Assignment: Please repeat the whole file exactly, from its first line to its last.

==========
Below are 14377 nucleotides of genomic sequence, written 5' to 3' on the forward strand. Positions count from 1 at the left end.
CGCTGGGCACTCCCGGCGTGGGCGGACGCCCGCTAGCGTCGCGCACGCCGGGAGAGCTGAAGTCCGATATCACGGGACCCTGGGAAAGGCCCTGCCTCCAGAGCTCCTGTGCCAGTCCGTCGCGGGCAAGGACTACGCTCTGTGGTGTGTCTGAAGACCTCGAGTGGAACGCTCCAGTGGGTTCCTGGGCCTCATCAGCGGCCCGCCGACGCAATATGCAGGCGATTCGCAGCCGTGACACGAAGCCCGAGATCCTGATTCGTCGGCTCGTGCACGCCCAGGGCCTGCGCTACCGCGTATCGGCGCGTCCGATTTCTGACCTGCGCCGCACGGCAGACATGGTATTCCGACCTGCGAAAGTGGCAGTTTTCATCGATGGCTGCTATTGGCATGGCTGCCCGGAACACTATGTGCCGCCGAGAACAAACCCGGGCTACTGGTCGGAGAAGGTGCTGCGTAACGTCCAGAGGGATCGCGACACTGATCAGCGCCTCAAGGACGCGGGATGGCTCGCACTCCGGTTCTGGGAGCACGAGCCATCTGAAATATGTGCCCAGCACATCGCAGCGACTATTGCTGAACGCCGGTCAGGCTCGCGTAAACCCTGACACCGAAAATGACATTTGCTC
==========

Below are 14377 nucleotides of genomic sequence, written 5' to 3' on the forward strand. Positions count from 1 at the left end.
CGCTGGGCACTCCCGGCGTGGGCGGACGCCCGCTAGCGTCGCGCACGCCGGGAGAGCTGAAGTCCGATATCACGGGACCCTGGGAAAGGCCCTGCCTCCAGAGCTCCTGTGCCAGTCCGTCGCGGGCAAGGACTACGCTCTGTGGTGTGTCTGAAGACCTCGAGTGGAACGCTCCAGTGGGTTCCTGGGCCTCATCAGCGGCCCGCCGACGCAATATGCAGGCGATTCGCAGCCGTGACACGAAGCCCGAGATCCTGATTCGTCGGCTCGTGCACGCCCAGGGCCTGCGCTACCGCGTATCGGCGCGTCCGATTTCTGACCTGCGCCGCACGGCAGACATGGTATTCCGACCTGCGAAAGTGGCAGTTTTCATCGATGGCTGCTATTGGCATGGCTGCCCGGAACACTATGTGCCGCCGAGAACAAACCCGGGCTACTGGTCGGAGAAGGTGCTGCGTAACGTCCAGAGGGATCGCGACACTGATCAGCGCCTCAAGGACGCGGGATGGCTCGCACTCCGGTTCTGGGAGCACGAGCCATCTGAAATATGTGCCCAGCACATCGCAGCGACTATTGCTGAACGCCGGTCAGGCTCGCGTAAACCCTGACACCGAAAATGACATTTGCTC